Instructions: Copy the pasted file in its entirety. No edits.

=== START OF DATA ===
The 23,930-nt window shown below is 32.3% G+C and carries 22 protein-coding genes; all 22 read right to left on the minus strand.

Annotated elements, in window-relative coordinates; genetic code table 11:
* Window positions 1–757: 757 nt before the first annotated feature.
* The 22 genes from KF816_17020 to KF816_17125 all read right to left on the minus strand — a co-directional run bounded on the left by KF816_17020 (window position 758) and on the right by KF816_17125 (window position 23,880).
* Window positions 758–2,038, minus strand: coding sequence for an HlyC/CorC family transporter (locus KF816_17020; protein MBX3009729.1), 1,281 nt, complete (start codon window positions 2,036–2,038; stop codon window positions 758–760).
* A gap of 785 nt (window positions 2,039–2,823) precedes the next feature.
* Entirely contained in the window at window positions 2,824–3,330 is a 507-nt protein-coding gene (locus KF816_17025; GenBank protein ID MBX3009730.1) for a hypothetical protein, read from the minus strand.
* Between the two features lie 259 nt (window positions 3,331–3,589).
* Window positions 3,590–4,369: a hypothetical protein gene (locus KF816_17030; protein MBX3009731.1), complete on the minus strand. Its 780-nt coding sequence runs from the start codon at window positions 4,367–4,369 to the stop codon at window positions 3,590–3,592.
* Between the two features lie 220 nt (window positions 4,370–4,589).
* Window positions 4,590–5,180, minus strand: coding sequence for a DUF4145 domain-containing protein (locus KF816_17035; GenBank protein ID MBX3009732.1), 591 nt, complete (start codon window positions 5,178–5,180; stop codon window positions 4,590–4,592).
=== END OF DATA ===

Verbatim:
The 23,930-nt window shown below is 32.3% G+C and carries 22 protein-coding genes; all 22 read right to left on the minus strand.

Annotated elements, in window-relative coordinates; genetic code table 11:
* Window positions 1–757: 757 nt before the first annotated feature.
* The 22 genes from KF816_17020 to KF816_17125 all read right to left on the minus strand — a co-directional run bounded on the left by KF816_17020 (window position 758) and on the right by KF816_17125 (window position 23,880).
* Window positions 758–2,038, minus strand: coding sequence for an HlyC/CorC family transporter (locus KF816_17020; protein MBX3009729.1), 1,281 nt, complete (start codon window positions 2,036–2,038; stop codon window positions 758–760).
* A gap of 785 nt (window positions 2,039–2,823) precedes the next feature.
* Entirely contained in the window at window positions 2,824–3,330 is a 507-nt protein-coding gene (locus KF816_17025; GenBank protein ID MBX3009730.1) for a hypothetical protein, read from the minus strand.
* Between the two features lie 259 nt (window positions 3,331–3,589).
* Window positions 3,590–4,369: a hypothetical protein gene (locus KF816_17030; protein MBX3009731.1), complete on the minus strand. Its 780-nt coding sequence runs from the start codon at window positions 4,367–4,369 to the stop codon at window positions 3,590–3,592.
* Between the two features lie 220 nt (window positions 4,370–4,589).
* Window positions 4,590–5,180, minus strand: coding sequence for a DUF4145 domain-containing protein (locus KF816_17035; GenBank protein ID MBX3009732.1), 591 nt, complete (start codon window positions 5,178–5,180; stop codon window positions 4,590–4,592).